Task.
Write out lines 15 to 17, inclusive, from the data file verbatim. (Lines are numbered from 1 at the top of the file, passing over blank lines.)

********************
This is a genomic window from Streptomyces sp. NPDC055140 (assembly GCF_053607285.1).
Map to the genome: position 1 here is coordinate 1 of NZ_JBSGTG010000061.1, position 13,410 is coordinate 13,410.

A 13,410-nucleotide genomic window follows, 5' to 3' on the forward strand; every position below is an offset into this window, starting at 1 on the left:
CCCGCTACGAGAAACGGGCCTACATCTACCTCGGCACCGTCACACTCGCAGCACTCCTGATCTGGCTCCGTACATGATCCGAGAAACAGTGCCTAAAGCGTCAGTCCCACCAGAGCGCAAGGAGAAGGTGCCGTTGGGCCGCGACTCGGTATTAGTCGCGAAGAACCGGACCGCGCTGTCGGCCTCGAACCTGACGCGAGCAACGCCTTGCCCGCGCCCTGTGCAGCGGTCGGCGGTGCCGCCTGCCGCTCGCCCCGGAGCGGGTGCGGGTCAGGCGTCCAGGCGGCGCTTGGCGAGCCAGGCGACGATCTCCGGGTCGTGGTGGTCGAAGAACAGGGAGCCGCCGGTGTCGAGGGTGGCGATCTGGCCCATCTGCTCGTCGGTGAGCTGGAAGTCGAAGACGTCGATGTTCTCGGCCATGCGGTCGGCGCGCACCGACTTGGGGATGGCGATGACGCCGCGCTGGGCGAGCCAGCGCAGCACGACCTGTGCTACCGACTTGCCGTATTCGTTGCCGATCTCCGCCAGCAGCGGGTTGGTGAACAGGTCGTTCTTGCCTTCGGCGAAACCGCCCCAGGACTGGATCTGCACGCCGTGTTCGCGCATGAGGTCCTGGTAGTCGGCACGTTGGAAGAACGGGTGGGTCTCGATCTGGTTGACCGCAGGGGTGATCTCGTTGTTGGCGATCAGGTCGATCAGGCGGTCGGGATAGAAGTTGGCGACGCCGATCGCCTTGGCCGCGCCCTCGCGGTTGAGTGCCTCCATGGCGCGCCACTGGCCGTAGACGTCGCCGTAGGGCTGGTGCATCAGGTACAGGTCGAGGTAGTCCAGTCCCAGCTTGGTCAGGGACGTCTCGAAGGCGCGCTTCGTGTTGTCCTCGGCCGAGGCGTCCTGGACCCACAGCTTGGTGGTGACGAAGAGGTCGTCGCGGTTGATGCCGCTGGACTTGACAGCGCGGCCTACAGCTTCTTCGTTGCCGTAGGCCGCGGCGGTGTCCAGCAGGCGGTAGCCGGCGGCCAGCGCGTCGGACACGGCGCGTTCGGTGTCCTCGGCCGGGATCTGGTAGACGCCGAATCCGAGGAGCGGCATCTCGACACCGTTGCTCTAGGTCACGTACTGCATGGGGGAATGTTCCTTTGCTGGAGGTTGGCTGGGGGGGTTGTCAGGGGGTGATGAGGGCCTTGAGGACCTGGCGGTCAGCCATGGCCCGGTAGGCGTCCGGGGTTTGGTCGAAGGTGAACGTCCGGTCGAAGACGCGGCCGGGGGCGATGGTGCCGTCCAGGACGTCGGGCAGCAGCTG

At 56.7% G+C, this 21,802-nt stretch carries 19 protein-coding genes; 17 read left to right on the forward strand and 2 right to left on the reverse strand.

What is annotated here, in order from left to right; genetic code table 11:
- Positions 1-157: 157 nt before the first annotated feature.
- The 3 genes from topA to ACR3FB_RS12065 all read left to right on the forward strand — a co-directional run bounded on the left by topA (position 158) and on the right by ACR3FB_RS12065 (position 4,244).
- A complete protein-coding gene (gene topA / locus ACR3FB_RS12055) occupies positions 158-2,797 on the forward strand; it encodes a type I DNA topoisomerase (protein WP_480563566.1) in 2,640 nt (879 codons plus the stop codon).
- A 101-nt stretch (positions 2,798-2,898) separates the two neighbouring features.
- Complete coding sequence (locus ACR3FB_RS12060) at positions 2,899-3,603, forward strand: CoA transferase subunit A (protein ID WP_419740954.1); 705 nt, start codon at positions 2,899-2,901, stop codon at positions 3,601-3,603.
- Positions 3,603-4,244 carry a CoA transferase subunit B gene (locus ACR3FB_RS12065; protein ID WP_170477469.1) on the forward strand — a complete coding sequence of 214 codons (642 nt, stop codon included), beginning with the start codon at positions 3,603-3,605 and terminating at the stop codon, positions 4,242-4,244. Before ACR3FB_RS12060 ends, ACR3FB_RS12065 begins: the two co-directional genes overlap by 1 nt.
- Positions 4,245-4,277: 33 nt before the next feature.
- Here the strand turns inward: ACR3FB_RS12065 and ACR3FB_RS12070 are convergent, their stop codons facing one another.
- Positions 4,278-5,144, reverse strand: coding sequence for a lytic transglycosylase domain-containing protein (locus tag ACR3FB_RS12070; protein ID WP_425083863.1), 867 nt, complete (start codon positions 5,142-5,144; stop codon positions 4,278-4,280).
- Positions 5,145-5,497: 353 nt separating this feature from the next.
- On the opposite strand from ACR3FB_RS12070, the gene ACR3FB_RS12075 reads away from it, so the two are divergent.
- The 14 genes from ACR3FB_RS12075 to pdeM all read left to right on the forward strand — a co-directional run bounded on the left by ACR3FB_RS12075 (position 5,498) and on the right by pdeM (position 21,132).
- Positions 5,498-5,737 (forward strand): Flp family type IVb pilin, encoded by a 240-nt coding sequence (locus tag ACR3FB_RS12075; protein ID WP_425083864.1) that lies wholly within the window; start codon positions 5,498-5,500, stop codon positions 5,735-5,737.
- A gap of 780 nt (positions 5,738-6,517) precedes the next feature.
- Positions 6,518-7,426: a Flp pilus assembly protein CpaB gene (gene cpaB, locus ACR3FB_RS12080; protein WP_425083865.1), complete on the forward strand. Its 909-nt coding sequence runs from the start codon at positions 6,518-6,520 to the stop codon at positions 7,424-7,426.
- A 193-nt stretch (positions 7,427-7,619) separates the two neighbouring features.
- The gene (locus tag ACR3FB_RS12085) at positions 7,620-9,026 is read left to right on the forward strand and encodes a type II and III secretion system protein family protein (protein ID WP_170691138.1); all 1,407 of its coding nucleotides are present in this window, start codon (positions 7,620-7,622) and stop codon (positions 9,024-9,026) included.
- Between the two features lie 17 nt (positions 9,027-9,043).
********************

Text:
- Positions 4,278-5,144, reverse strand: coding sequence for a lytic transglycosylase domain-containing protein (locus tag ACR3FB_RS12070; protein ID WP_425083863.1), 867 nt, complete (start codon positions 5,142-5,144; stop codon positions 4,278-4,280).
- Positions 5,145-5,497: 353 nt separating this feature from the next.
- On the opposite strand from ACR3FB_RS12070, the gene ACR3FB_RS12075 reads away from it, so the two are divergent.